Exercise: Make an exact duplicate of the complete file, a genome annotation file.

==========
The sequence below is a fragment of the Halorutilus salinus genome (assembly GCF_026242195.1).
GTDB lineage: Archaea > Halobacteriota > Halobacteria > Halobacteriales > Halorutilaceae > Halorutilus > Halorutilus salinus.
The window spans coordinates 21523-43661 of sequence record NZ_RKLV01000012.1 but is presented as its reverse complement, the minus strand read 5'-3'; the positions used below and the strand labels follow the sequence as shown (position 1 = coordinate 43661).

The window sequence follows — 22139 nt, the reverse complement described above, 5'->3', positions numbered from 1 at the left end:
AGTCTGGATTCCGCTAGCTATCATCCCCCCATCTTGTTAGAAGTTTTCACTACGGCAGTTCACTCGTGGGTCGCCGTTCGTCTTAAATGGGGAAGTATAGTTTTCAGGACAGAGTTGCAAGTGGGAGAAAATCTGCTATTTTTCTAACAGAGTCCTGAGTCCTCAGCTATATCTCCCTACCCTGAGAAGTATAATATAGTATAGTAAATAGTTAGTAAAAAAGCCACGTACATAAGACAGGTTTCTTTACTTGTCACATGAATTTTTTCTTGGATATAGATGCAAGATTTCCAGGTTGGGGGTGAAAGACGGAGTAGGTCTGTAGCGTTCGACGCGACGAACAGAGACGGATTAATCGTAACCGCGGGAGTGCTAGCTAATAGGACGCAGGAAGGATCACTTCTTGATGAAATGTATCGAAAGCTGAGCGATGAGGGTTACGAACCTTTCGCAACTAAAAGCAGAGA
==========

The sequence below is a fragment of the Halorutilus salinus genome (assembly GCF_026242195.1).
GTDB lineage: Archaea > Halobacteriota > Halobacteria > Halobacteriales > Halorutilaceae > Halorutilus > Halorutilus salinus.
The window spans coordinates 21523-43661 of sequence record NZ_RKLV01000012.1 but is presented as its reverse complement, the minus strand read 5'-3'; the positions used below and the strand labels follow the sequence as shown (position 1 = coordinate 43661).

The window sequence follows — 22139 nt, the reverse complement described above, 5'->3', positions numbered from 1 at the left end:
AGTCTGGATTCCGCTAGCTATCATCCCCCCATCTTGTTAGAAGTTTTCACTACGGCAGTTCACTCGTGGGTCGCCGTTCGTCTTAAATGGGGAAGTATAGTTTTCAGGACAGAGTTGCAAGTGGGAGAAAATCTGCTATTTTTCTAACAGAGTCCTGAGTCCTCAGCTATATCTCCCTACCCTGAGAAGTATAATATAGTATAGTAAATAGTTAGTAAAAAAGCCACGTACATAAGACAGGTTTCTTTACTTGTCACATGAATTTTTTCTTGGATATAGATGCAAGATTTCCAGGTTGGGGGTGAAAGACGGAGTAGGTCTGTAGCGTTCGACGCGACGAACAGAGACGGATTAATCGTAACCGCGGGAGTGCTAGCTAATAGGACGCAGGAAGGATCACTTCTTGATGAAATGTATCGAAAGCTGAGCGATGAGGGTTACGAACCTTTCGCAACTAAAAGCAGAGA